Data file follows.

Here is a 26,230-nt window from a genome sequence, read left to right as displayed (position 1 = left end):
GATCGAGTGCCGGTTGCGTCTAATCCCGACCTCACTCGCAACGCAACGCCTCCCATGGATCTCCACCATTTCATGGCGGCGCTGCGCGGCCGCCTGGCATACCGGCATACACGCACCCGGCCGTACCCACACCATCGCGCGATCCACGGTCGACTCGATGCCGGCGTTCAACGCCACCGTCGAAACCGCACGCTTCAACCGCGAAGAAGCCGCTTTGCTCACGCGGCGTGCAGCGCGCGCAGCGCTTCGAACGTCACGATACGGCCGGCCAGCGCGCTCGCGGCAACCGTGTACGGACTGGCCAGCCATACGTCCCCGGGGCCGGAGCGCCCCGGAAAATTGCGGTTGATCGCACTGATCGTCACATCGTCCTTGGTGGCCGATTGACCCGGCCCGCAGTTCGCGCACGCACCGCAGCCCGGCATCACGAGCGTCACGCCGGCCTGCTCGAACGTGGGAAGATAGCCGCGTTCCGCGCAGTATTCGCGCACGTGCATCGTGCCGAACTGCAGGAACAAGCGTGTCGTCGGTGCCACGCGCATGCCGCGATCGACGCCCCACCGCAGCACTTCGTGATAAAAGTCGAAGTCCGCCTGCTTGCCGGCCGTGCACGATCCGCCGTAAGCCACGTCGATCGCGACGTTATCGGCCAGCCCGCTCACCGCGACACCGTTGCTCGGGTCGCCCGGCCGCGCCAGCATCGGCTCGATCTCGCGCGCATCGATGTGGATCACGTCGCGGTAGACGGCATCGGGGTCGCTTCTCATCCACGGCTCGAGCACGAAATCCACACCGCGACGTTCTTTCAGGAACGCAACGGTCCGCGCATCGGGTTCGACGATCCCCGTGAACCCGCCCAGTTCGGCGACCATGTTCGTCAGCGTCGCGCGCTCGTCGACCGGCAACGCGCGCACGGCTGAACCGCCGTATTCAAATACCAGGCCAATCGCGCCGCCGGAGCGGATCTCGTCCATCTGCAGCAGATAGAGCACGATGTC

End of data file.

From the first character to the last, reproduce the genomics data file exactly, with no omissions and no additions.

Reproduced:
Here is a 26,230-nt window from a genome sequence, read left to right as displayed (position 1 = left end):
GATCGAGTGCCGGTTGCGTCTAATCCCGACCTCACTCGCAACGCAACGCCTCCCATGGATCTCCACCATTTCATGGCGGCGCTGCGCGGCCGCCTGGCATACCGGCATACACGCACCCGGCCGTACCCACACCATCGCGCGATCCACGGTCGACTCGATGCCGGCGTTCAACGCCACCGTCGAAACCGCACGCTTCAACCGCGAAGAAGCCGCTTTGCTCACGCGGCGTGCAGCGCGCGCAGCGCTTCGAACGTCACGATACGGCCGGCCAGCGCGCTCGCGGCAACCGTGTACGGACTGGCCAGCCATACGTCCCCGGGGCCGGAGCGCCCCGGAAAATTGCGGTTGATCGCACTGATCGTCACATCGTCCTTGGTGGCCGATTGACCCGGCCCGCAGTTCGCGCACGCACCGCAGCCCGGCATCACGAGCGTCACGCCGGCCTGCTCGAACGTGGGAAGATAGCCGCGTTCCGCGCAGTATTCGCGCACGTGCATCGTGCCGAACTGCAGGAACAAGCGTGTCGTCGGTGCCACGCGCATGCCGCGATCGACGCCCCACCGCAGCACTTCGTGATAAAAGTCGAAGTCCGCCTGCTTGCCGGCCGTGCACGATCCGCCGTAAGCCACGTCGATCGCGACGTTATCGGCCAGCCCGCTCACCGCGACACCGTTGCTCGGGTCGCCCGGCCGCGCCAGCATCGGCTCGATCTCGCGCGCATCGATGTGGATCACGTCGCGGTAGACGGCATCGGGGTCGCTTCTCATCCACGGCTCGAGCACGAAATCCACACCGCGACGTTCTTTCAGGAACGCAACGGTCCGCGCATCGGGTTCGACGATCCCCGTGAACCCGCCCAGTTCGGCGACCATGTTCGTCAGCGTCGCGCGCTCGTCGACCGGCAACGCGCGCACGGCTGAACCGCCGTATTCAAATACCAGGCCAATCGCGCCGCCGGAGCGGATCTCGTCCATCTGCAGCAGATAGAGCACGATGTC